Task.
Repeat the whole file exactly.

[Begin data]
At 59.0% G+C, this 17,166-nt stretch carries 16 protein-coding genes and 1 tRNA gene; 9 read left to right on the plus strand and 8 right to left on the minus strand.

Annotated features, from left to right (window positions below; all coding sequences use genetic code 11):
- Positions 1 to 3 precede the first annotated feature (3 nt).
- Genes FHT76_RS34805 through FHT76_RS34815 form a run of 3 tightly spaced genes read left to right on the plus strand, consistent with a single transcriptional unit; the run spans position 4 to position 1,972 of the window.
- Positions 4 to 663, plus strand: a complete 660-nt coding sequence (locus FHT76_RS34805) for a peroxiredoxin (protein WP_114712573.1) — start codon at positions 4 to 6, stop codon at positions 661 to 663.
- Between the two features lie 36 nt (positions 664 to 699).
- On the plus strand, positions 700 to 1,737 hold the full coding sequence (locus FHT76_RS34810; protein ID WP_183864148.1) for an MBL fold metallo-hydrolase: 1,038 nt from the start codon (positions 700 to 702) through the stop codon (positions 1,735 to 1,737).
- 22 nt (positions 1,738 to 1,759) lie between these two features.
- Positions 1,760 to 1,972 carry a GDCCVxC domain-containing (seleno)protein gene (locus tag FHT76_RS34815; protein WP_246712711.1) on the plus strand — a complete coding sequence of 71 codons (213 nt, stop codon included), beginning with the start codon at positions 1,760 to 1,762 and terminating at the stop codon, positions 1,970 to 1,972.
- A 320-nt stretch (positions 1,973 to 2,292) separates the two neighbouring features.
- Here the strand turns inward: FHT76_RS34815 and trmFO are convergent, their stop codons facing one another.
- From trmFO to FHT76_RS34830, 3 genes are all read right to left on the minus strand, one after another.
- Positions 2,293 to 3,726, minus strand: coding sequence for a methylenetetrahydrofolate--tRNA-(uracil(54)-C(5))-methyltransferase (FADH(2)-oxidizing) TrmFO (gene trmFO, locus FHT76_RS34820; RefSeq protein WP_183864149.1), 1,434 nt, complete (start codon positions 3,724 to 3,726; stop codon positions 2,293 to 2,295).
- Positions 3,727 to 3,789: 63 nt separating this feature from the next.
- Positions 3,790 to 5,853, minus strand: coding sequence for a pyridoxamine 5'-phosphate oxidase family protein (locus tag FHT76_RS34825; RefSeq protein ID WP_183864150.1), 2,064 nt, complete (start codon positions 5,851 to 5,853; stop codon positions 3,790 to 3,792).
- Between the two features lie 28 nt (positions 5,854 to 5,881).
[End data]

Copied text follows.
At 59.0% G+C, this 17,166-nt stretch carries 16 protein-coding genes and 1 tRNA gene; 9 read left to right on the plus strand and 8 right to left on the minus strand.

Annotated features, from left to right (window positions below; all coding sequences use genetic code 11):
- Positions 1 to 3 precede the first annotated feature (3 nt).
- Genes FHT76_RS34805 through FHT76_RS34815 form a run of 3 tightly spaced genes read left to right on the plus strand, consistent with a single transcriptional unit; the run spans position 4 to position 1,972 of the window.
- Positions 4 to 663, plus strand: a complete 660-nt coding sequence (locus FHT76_RS34805) for a peroxiredoxin (protein WP_114712573.1) — start codon at positions 4 to 6, stop codon at positions 661 to 663.
- Between the two features lie 36 nt (positions 664 to 699).
- On the plus strand, positions 700 to 1,737 hold the full coding sequence (locus FHT76_RS34810; protein ID WP_183864148.1) for an MBL fold metallo-hydrolase: 1,038 nt from the start codon (positions 700 to 702) through the stop codon (positions 1,735 to 1,737).
- 22 nt (positions 1,738 to 1,759) lie between these two features.
- Positions 1,760 to 1,972 carry a GDCCVxC domain-containing (seleno)protein gene (locus tag FHT76_RS34815; protein WP_246712711.1) on the plus strand — a complete coding sequence of 71 codons (213 nt, stop codon included), beginning with the start codon at positions 1,760 to 1,762 and terminating at the stop codon, positions 1,970 to 1,972.
- A 320-nt stretch (positions 1,973 to 2,292) separates the two neighbouring features.
- Here the strand turns inward: FHT76_RS34815 and trmFO are convergent, their stop codons facing one another.
- From trmFO to FHT76_RS34830, 3 genes are all read right to left on the minus strand, one after another.
- Positions 2,293 to 3,726, minus strand: coding sequence for a methylenetetrahydrofolate--tRNA-(uracil(54)-C(5))-methyltransferase (FADH(2)-oxidizing) TrmFO (gene trmFO, locus FHT76_RS34820; RefSeq protein WP_183864149.1), 1,434 nt, complete (start codon positions 3,724 to 3,726; stop codon positions 2,293 to 2,295).
- Positions 3,727 to 3,789: 63 nt separating this feature from the next.
- Positions 3,790 to 5,853, minus strand: coding sequence for a pyridoxamine 5'-phosphate oxidase family protein (locus tag FHT76_RS34825; RefSeq protein ID WP_183864150.1), 2,064 nt, complete (start codon positions 5,851 to 5,853; stop codon positions 3,790 to 3,792).
- Between the two features lie 28 nt (positions 5,854 to 5,881).